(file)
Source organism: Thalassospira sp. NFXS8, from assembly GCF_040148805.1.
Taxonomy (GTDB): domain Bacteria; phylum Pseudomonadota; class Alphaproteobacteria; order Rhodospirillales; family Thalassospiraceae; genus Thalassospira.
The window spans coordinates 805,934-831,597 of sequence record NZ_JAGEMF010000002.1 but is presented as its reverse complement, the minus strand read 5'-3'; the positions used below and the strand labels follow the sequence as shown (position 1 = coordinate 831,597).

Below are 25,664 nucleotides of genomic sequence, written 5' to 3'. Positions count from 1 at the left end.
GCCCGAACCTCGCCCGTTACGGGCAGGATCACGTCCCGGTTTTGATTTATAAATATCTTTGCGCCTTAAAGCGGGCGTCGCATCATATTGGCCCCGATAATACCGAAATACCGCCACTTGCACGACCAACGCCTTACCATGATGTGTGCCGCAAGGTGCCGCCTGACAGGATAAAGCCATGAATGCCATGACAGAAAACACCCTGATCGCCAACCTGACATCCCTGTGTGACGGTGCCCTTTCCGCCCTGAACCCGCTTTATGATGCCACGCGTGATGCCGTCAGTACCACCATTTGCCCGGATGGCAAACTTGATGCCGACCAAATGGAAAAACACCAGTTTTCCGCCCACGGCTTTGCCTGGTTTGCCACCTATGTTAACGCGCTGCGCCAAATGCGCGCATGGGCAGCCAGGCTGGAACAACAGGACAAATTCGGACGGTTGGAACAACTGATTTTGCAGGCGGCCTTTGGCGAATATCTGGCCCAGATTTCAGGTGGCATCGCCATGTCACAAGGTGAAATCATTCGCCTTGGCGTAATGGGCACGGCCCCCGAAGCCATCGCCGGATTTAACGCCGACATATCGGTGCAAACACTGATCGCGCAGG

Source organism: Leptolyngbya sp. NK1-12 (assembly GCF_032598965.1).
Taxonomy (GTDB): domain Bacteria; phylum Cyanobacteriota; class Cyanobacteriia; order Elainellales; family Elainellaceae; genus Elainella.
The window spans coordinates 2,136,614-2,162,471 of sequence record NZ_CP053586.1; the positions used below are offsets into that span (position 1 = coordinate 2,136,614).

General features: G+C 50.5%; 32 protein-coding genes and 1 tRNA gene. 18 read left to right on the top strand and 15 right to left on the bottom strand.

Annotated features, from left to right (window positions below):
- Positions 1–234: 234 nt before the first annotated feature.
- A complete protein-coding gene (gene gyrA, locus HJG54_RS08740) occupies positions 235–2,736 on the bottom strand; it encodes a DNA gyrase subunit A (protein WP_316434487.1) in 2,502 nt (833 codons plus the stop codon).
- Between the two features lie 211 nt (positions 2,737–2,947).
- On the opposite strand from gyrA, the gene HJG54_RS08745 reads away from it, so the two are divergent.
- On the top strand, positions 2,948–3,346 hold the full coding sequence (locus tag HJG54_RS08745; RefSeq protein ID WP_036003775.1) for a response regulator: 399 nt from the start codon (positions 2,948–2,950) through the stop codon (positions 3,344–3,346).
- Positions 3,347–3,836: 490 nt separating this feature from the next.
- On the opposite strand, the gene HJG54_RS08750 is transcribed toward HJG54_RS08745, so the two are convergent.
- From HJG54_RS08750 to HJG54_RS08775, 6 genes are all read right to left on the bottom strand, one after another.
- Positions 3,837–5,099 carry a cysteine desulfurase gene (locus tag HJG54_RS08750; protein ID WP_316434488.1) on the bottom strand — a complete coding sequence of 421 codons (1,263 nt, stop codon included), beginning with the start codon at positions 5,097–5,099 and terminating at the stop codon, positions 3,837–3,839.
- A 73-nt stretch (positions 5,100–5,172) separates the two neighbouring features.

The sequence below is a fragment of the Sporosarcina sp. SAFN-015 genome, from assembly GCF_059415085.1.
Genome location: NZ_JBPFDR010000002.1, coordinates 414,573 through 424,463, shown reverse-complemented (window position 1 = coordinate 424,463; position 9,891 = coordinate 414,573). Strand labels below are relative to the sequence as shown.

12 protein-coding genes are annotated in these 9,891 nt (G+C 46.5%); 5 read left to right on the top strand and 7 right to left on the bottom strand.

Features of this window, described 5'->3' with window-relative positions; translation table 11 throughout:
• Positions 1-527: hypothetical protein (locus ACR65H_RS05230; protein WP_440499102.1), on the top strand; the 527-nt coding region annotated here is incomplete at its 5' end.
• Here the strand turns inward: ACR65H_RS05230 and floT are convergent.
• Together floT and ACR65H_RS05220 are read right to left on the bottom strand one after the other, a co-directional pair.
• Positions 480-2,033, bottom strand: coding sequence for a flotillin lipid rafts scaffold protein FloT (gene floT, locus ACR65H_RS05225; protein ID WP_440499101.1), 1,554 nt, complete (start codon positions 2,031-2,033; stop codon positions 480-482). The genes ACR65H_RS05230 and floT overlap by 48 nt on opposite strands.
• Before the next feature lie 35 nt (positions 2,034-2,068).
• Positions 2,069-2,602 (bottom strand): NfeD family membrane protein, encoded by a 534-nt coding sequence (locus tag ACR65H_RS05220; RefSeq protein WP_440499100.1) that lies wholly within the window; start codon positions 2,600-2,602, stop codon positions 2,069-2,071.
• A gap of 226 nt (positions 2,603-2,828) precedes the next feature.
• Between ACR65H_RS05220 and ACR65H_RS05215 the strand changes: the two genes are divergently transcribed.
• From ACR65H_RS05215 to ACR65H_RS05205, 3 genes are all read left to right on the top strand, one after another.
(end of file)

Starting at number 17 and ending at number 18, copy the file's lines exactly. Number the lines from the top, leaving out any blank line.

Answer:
- On the opposite strand, the gene HJG54_RS08750 is transcribed toward HJG54_RS08745, so the two are convergent.
- From HJG54_RS08750 to HJG54_RS08775, 6 genes are all read right to left on the bottom strand, one after another.